Monuments in Peril Series Continues with “Killing Memory” on October 15
For Immediate Release
September 24, 2009
The Balkan wars at the end of the twentieth century caused the deaths of 150,000 people and the forced dislocation of millions more, targeted for persecution because of their cultural and religious identity. On Thursday, October 15, at 7 pm, András Riedlmayer, bibliographer in Islamic art and architecture at Harvard’s Fine Arts Library, will speak about his work in the Balkans and about the growing recognition of the links between the protection of cultural heritage and human rights. This free lecture “Killing Memory: Cultural Heritage Under Fire in the Balkan Wars of the 1990s,” part of the Monuments in Peril Series, is held at the Sterling and Francine Clark Art Institute.
Riedlmayer has spent the past fifteen years documenting attacks on cultural heritage in the wars in Bosnia, Croatia, and Kosovo. He has testified about his findings as an expert witness before the UN war crimes tribunal for the former Yugoslavia and has written and lectured widely on the subject.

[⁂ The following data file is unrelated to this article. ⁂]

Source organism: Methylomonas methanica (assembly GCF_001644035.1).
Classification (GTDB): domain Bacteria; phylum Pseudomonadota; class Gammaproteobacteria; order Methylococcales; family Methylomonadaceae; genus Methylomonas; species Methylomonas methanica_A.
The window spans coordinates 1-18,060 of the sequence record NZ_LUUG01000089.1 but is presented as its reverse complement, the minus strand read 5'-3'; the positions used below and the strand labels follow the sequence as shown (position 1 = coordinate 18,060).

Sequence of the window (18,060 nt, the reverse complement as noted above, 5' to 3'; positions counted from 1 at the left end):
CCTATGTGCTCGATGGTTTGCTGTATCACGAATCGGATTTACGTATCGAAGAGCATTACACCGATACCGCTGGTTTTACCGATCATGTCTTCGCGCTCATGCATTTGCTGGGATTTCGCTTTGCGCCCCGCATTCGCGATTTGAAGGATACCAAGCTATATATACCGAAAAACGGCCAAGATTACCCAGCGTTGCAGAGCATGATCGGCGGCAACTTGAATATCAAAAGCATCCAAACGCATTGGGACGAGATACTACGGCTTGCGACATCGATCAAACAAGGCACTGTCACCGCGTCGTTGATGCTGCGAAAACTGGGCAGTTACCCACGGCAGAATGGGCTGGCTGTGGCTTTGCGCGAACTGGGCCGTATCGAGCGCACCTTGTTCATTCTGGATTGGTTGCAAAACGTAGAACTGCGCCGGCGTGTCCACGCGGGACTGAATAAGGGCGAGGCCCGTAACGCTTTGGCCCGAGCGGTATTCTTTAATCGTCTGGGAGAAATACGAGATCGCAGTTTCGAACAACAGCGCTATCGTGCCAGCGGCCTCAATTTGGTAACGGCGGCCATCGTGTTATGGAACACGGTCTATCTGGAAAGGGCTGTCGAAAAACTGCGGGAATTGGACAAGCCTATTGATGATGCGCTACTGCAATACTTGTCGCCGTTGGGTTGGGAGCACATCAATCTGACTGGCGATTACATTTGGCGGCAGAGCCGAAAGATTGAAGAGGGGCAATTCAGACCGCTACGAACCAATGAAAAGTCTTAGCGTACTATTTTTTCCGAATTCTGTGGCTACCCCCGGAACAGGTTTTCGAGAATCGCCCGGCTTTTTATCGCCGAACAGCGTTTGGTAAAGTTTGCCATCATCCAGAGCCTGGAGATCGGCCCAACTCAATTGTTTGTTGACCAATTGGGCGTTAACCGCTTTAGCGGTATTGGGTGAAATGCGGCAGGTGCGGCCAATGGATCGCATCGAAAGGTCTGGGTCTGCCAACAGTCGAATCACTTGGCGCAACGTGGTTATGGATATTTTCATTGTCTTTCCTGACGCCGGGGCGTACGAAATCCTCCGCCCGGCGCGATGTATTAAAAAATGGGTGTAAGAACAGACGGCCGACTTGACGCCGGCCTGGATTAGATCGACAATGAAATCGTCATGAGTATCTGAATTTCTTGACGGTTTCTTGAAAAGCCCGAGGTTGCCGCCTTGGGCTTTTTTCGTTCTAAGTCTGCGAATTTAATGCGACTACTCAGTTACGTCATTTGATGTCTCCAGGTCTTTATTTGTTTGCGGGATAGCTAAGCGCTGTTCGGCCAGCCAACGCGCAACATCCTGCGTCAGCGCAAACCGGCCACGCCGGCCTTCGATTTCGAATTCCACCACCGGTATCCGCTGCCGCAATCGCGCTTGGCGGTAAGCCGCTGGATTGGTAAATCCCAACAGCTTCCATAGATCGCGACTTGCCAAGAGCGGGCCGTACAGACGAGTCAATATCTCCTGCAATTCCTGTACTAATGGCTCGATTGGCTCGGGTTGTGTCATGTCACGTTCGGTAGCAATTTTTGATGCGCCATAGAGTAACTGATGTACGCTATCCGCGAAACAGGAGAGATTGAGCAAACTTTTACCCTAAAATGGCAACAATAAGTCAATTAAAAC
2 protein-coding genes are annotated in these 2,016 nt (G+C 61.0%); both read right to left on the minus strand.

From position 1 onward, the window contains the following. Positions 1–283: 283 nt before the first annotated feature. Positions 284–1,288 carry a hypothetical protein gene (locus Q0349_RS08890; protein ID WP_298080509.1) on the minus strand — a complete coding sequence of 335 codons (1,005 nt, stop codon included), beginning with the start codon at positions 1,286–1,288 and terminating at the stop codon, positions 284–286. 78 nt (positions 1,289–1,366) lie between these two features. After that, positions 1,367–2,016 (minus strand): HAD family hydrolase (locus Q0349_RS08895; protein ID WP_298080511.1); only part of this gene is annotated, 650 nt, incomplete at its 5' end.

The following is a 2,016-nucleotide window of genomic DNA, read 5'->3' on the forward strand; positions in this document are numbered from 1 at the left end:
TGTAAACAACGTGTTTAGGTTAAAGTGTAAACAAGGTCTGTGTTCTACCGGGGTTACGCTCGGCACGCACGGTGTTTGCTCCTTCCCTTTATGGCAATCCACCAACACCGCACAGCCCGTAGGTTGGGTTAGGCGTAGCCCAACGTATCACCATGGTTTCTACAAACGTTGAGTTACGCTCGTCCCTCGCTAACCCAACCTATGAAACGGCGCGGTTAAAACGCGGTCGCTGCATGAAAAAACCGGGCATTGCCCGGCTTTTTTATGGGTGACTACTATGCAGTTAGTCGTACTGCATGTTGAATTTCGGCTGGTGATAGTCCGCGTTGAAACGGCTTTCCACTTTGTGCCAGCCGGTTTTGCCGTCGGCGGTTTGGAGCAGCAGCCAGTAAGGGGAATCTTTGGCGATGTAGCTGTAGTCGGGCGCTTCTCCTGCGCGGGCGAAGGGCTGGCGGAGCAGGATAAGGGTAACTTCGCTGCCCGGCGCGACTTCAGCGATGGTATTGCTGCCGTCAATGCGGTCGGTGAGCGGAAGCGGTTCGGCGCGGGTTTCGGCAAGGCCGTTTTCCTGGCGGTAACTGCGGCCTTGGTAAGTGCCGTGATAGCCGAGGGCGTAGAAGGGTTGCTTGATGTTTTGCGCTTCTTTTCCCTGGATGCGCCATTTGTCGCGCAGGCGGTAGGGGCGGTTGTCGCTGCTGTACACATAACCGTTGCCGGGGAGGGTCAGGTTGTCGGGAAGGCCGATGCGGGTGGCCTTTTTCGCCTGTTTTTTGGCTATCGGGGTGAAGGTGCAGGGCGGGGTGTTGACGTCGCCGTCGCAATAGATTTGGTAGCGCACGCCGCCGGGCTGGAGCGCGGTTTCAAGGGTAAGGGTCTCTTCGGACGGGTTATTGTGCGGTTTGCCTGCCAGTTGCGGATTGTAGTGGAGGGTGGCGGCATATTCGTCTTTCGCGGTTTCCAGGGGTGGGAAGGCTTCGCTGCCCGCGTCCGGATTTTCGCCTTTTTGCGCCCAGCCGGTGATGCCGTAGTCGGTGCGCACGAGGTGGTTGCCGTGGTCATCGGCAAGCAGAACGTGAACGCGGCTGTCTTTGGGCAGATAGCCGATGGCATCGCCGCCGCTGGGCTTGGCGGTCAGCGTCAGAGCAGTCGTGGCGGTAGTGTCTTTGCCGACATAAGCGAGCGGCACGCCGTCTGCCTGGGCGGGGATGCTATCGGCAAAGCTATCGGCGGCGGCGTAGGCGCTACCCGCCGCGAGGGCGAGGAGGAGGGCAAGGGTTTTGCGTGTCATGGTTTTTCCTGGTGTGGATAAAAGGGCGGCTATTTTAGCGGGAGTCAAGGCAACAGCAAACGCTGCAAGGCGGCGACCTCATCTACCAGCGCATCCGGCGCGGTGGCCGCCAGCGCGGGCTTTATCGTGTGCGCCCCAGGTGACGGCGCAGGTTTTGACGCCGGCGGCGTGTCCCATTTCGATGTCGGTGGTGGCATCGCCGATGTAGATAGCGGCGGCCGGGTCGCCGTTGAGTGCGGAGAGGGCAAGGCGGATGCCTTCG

The violence against human beings during the Balkan wars was accompanied by systematic attacks on their heritage—hundreds of historic mosques, churches and other architectural monuments destroyed, libraries and archives burned. A European Parliament report from 1993 termed it “a cultural catastrophe in the heart of Europe.”
Whether from the ravages of time or war, the pressures of development and change, or simple neglect, iconic monuments around the world face an uncertain future. In the Monuments in Peril Series, the Clark examines the world's most important monuments and the struggles they have faced in the past and continue to face. The series continues in 2010 on the fate of art in war with “The Rape of Europa: The Fate of Europe's Treasures in the Third Reich and the Second World War” with Lynn Nicholas on February 28 at 3 pm (the film The Rape of Europa will be shown on February 28 at 12:30 and March 3 at 1 pm), “Ransacking Iraq: The Destruction of the Iraqi National Museum” with Magnus Bernhardsson on March 2 at 7 pm, and a Monuments in Peril panel discussion on March 5 at 7 pm.
The Clark is located at 225 South Street in Williamstown. The galleries are open Tuesday through Sunday from 10 am to 5 pm (daily in July and August). Admission June 1 through October 31 is $12.50 for adults, free for children 18 and younger, members, and students with valid ID. Admission is free November 1 through May 31. For more information, call 413-458-2303 or visit clarkart.edu.